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Part of USS Endeavour: Certain Dark Things

Certain Dark Things – 3

Colony Ship Nomad Horizon
February 2400
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‘Five-ninety… six hundred… six-ten…’ Chief Lann sighed. ‘Falling back to six hundred. I think this is where we’re at.’

Cortez thumped her palm on the console before the Nomad Horizon’s warp core, deep in the mighty colony ship’s dim engine room. ‘That’s not anywhere near a high enough rate of antimatter reaction.’

‘Nope.’ Lann wandered from his controls to join her, arms folding across his chest as he looked up at the swirling, thudding heart of the ship. ‘You know what I’m going to say, Boss.’

‘If we’re doing a cold restart, we might as well limp to Starbase Bravo and let them deal with it.’ They had been aboard most of the day by now, consulting with the ship’s engineers who were, in her eyes, under-qualified to have over-clocked this behemoth in these adverse conditions.

‘Is that so bad?’

‘I can fix this.’

Lann tilted his head towards her, eyebrows raising. ‘Don’t do that engineer thing.’

She gave him a look, lips quirking. ‘You make up a lot of “engineer things.”’

‘I don’t make them up, they’re real. Engineers get obsessed with fixing a technical problem if there’s a problem in life they can’t fix.’

‘I thought needless obsession was just how we rolled?’ Cortez sighed. ‘That’s not what I’m doing. It’d be in my interests to give up and race off to Bravo if that’s what I was worried about – then I could be with Karana while she’s going through this. No.’ She took a step forward and set her hands on her hips. ‘I just think we can fix this.’

Lann sucked his teeth. ‘Got any bright ideas?’

‘You’re not going to like it. We reroute flow from the main antimatter injection conduits and then we replace them.’

‘That’ll take… three hours to cool them down enough to operate on, maybe six hours’ work to replace the casings, then recalibration and testing… I thought the captain wanted us done by the end of the day or we return to Bravo?’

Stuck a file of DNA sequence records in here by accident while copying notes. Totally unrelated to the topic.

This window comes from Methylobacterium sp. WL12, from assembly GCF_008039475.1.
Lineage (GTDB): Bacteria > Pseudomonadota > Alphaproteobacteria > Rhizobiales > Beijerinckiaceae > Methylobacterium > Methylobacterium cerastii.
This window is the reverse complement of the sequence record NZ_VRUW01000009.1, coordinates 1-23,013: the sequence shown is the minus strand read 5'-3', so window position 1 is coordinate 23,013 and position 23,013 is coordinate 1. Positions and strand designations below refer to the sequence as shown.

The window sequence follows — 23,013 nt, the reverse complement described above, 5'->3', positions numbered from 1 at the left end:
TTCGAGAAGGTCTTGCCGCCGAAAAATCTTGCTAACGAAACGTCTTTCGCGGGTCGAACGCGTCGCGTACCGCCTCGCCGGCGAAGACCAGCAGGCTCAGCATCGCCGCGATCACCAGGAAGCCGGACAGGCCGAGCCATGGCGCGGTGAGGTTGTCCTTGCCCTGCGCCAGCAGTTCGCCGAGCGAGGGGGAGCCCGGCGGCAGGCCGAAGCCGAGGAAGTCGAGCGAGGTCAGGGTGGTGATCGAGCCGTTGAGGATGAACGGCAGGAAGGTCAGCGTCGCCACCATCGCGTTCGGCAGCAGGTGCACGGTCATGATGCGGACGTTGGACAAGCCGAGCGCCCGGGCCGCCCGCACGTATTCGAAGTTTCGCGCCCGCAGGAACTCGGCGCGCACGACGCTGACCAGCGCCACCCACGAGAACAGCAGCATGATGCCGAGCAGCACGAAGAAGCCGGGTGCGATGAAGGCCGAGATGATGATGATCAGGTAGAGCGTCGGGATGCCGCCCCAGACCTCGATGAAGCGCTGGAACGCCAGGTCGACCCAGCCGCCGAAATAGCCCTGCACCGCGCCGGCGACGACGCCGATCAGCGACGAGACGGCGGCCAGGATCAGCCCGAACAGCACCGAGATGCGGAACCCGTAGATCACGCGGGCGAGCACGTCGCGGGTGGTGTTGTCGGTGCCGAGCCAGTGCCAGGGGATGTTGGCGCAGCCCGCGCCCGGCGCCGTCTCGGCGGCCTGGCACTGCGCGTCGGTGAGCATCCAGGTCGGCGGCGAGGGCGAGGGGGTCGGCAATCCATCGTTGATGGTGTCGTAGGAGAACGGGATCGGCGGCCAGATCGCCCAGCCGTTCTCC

‘This is the first thing they’d try on Bravo,’ she pointed out. ‘We might as well try it here and spare their over-worked shipyard gangs the hassle.’

He lifted his hands. ‘You’re the boss, Boss. I’ll start the rerouting. It’ll need happening if we do the repairs here or Endeavour tows us back, I guess.’

‘Thanks, Chief.’ But Cortez knew better than to call Rourke out of the blue and try to change his plans, so she left Engineering to head through the decks of the great colony ship. Once it had been bright, all sweeping lines of brushed steel and light blues, carrying bold frontiersmen to a new home. Now it was cramped, dirty from overcrowding, and the walkways were barely clear enough for her to move through easily.

She could feel the eyes on her of the desperate and dispossessed people of Coronal. They had been dragged from their homes for their own safety, and now they stood at a crossroads with no clear paths. Cortez couldn’t do anything about that, but she could at least make sure their ride worked. She hit her combadge as she moved through crowds. ‘Cortez to Sadek. Doc, I’m heading up to meet Captain Sevarith and Hale, can you join me?’

Captain Sevarith was not, she thought, an enormously intelligent man. But he was incredibly kind, and that had been enough for his mission to Coronal to nearly bend him double with worry even as his decisions were jerked this way and that by the last disagreeing expert he talked to. His office was a tidy and cosy space best-suited for a calm cup of tea and a cheerful chat about an upcoming settlement, not ground zero for crisis management.

His grey hair was rather wild when Cortez got there, and he didn’t look much soothed by the presence of the ever-graceful Sophia Hale. Sadek hadn’t bothered to ditch her scrubs when she met Cortez at the doorway, and they all listened as the engineer explained the situation.

‘It could be another day,’ she finished. ‘Maybe less. If it’s not, we’ll still have warp drive and be able to limp back to Bravo. If it works, it’ll be quicker than it would be for us to limp to Bravo and wait for them to get round to seeing to us, especially as their first move will be exactly what I want to do here, and we can do it as quickly as them.’

Sevarith clasped his hands together. ‘Whatever you think is best, Commander.’

Sadek tilted her head. ‘The captain didn’t want us here past the end of the day. But I was going to ask for my team to stay anyway and keep helping out in Sickbay. So this doesn’t make much of a difference to me.’